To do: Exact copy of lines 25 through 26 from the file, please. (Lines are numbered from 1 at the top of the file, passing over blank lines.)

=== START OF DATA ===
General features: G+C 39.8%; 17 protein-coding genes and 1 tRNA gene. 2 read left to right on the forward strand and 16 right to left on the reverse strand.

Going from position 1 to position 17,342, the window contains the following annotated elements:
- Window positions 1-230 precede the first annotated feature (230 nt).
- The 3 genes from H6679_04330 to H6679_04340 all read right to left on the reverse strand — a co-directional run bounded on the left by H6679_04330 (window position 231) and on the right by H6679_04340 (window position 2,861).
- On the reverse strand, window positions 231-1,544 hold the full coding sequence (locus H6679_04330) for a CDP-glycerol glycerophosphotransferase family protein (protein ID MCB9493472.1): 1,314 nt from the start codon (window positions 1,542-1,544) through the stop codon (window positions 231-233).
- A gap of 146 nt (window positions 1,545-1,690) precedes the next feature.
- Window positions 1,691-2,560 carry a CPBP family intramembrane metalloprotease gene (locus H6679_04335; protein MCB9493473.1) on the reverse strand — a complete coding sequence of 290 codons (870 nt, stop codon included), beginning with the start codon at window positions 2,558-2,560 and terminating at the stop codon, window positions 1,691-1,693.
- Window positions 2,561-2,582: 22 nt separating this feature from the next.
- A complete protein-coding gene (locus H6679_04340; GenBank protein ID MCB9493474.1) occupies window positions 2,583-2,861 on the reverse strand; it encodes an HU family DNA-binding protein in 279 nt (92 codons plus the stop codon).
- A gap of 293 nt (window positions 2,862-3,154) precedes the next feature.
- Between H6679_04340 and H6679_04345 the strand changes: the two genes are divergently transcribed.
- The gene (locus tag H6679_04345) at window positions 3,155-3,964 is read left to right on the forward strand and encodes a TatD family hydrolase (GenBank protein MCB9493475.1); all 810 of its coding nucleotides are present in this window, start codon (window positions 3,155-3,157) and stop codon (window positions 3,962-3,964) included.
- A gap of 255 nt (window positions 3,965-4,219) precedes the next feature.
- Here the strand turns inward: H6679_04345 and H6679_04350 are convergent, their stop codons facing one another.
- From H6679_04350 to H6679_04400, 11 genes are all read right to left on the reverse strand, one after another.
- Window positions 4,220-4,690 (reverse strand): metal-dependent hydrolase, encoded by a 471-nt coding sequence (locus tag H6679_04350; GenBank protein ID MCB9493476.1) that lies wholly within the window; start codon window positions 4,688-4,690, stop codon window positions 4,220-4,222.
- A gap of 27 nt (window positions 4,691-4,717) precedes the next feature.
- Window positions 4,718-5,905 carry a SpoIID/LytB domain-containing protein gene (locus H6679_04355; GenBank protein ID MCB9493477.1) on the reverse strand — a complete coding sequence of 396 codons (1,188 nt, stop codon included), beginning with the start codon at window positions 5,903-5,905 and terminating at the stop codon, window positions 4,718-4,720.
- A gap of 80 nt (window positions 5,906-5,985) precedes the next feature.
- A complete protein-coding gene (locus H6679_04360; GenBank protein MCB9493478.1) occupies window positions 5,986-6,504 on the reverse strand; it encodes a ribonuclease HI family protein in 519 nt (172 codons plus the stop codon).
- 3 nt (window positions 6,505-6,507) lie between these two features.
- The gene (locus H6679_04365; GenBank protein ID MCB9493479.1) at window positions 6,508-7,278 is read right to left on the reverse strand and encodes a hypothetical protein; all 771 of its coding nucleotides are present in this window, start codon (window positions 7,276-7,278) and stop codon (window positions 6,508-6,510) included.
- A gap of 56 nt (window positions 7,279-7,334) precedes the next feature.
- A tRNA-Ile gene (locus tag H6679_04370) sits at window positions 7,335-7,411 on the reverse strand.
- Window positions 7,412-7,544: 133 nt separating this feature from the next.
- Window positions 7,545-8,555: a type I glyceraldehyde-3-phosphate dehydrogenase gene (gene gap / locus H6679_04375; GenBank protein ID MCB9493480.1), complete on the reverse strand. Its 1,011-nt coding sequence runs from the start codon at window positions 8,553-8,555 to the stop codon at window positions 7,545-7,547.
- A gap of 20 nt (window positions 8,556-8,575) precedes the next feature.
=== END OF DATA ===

- Window positions 7,412-7,544: 133 nt separating this feature from the next.
- Window positions 7,545-8,555: a type I glyceraldehyde-3-phosphate dehydrogenase gene (gene gap / locus H6679_04375; GenBank protein ID MCB9493480.1), complete on the reverse strand. Its 1,011-nt coding sequence runs from the start codon at window positions 8,553-8,555 to the stop codon at window positions 7,545-7,547.